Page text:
And with regards to the original article, I think as a society it's wrong we have landlords owning 5 properties for a quick buck, a prime minister owning 4, but it should also be remembered, there are people doing an awful lot worse than the fly by night landloard (as inbreda point out our PM in the middle east for one).

Anyhow, cheers for the debate.

Thursday, July 27, 2006 12:26AM Report Comment
 

23. Indiablue19 said...

Dear Miniftse

Name calling doesn't make your statements more credible.

I think the limitation of your argument is that you assume everyone is you. Your credentials, your particulars and standards to cater for. Our family can't live on in a top floor flat of 250 square feet with a disabled father and two grown children who can't afford their own, [both still at Uni and gathering debt]. If you can carry a man up eight flights of stairs along with the groceries, you're hired. We stay together and living where we are for many reasons, people sometimes must live where the significant medical treatment is, or the job offered takes them, where they are accepted in school, or where they are needed by others.

My son has earned two credentials and can't find a job that makes a whit of difference to our financial stability because there are only three types of jobs -- none what he studied to do. I have a CV a mile long, but it doesn't coincide with Edinburgh's agenda either and I am not, like you, a recent graduate. You had said the property in Edinburgh is typical. It is. I was merely pointing out what "typical" means and that this is in fact what jobs in Edinburgh will probably support -- if you can live in it. That doesn't help many of us at all.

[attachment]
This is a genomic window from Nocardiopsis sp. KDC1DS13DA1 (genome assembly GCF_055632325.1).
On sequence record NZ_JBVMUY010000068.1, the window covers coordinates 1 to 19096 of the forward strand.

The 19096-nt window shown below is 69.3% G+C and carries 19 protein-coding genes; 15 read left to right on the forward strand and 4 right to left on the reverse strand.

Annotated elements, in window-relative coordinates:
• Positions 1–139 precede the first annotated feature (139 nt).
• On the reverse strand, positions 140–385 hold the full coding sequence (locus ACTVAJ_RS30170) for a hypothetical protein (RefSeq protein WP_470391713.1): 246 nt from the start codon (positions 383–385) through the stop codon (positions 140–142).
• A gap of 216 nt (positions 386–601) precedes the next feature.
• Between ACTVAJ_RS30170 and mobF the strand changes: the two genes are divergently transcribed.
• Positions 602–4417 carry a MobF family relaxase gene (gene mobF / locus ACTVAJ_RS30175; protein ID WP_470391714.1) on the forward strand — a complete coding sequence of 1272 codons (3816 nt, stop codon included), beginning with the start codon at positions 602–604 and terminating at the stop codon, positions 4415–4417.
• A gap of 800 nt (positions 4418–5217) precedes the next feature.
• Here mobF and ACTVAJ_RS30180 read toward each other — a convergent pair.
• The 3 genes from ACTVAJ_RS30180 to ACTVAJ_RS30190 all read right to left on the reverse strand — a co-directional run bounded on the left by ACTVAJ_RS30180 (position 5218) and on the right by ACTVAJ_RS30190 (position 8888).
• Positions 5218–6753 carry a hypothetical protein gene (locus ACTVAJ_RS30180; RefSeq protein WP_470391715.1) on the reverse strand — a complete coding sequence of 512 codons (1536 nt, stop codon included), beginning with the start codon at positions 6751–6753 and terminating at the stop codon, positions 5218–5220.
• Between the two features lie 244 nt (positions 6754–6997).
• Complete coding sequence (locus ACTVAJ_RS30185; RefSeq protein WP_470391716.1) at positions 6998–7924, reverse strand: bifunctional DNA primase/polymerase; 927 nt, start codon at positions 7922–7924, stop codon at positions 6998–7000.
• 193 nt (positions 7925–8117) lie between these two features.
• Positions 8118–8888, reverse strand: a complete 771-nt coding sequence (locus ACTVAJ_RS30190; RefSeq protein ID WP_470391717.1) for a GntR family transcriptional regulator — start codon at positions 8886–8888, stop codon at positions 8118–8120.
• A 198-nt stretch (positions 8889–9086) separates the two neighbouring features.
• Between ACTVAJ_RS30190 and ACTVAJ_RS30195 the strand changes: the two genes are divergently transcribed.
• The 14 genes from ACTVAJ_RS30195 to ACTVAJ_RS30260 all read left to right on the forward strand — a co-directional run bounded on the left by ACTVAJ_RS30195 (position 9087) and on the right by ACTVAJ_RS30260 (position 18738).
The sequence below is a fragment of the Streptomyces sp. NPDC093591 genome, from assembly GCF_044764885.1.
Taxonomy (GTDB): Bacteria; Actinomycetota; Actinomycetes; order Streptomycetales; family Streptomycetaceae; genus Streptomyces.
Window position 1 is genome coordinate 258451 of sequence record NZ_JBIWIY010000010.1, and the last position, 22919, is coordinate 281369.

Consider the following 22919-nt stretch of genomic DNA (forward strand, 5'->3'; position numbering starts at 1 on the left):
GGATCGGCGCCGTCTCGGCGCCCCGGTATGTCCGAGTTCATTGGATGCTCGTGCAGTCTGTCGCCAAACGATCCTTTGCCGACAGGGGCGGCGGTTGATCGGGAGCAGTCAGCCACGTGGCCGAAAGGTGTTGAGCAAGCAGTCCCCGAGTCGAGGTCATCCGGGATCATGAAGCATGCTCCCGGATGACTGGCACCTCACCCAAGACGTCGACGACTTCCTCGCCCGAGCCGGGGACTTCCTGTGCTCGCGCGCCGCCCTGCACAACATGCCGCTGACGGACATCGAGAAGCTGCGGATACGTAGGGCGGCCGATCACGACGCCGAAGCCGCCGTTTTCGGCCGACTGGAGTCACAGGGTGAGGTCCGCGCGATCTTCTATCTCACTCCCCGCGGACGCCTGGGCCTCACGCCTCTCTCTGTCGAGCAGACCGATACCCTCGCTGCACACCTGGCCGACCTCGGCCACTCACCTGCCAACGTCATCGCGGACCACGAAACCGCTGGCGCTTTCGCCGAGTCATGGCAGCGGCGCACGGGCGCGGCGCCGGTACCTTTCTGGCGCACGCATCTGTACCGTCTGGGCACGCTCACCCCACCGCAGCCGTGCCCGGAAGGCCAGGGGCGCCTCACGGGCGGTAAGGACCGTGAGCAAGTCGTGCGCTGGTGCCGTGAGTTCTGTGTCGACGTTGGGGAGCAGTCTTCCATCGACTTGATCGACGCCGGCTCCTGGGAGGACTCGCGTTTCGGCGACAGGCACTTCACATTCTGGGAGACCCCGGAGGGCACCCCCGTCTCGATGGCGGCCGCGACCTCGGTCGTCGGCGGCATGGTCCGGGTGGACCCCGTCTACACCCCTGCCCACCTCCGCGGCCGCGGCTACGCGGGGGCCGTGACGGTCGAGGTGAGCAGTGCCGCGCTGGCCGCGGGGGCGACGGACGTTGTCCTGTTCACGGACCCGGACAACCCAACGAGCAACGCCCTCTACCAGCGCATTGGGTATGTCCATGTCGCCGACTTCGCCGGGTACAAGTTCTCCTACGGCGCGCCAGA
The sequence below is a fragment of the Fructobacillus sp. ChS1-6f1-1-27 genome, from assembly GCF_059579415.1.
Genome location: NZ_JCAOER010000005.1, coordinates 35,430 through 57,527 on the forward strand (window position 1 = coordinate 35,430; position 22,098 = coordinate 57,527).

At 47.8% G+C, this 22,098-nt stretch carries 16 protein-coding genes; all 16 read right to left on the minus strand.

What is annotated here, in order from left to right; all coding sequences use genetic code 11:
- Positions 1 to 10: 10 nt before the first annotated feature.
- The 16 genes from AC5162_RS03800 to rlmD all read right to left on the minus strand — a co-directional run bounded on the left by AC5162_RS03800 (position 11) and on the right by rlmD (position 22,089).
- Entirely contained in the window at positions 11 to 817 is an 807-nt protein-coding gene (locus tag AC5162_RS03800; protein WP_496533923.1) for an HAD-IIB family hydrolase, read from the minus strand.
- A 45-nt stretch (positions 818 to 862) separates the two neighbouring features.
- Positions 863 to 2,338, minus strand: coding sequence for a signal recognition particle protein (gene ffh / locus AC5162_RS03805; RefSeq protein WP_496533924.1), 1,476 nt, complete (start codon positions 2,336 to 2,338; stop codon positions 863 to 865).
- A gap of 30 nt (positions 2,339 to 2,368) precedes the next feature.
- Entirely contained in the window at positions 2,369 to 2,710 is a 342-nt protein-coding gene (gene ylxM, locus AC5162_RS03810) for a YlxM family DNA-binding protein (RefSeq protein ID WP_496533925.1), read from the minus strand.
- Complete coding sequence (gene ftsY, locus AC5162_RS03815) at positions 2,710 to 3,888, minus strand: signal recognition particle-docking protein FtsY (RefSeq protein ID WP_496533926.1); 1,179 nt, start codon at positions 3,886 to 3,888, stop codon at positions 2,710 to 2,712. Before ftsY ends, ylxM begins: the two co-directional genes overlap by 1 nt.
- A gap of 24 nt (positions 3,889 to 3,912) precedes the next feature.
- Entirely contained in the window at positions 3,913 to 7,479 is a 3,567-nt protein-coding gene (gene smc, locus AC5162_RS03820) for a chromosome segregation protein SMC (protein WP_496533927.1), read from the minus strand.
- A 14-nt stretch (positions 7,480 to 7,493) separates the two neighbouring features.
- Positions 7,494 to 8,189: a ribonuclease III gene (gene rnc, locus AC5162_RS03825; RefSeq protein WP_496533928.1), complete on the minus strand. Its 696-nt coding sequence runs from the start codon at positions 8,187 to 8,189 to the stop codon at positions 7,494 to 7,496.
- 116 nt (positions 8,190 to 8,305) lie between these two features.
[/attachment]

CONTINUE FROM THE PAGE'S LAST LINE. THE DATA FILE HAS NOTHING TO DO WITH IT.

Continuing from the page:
If Edinburgh is a financial Capital, or any type of Capital, few of us have noticed the benefit. A tourist trap is not a commercial centre of anything. It often profits those who, much of the year, live somewhere else. It pays low wages for tour guides. It is designed to cater for a certain idea at a particular time of the year. When the season's over it is closed. Those who still live there are dreadfully inconvenienced during the season and otherwise are lucky to find a job to support them, let alone the range of possibilities you have implied. There are many such places in Britain that are analygous and probably many who can relate to this issue of housing and work possibility.

Your original premise was "a lot of people could afford 500 pounds a month to get on the ladder." You didn't say single people, nor FTB, until later on you began to show that "a lot of people" means only people like you. The point is that many of us could pay 500 a month, but how does that help if you're buying a closet for a family of four? How does that help if you are best advised not to take on a mortgage and must buy cash with your hard won savings? The only thing that will help the prudent is for prices to become realistic, as Inbreda says.

I think the insulting part of your premise is that people should stop whining and live like you.
But if you propose to have "an" answer, it always helps to remember that there's more than one question.


Thursday, July 27, 2006 11:12AM Report Comment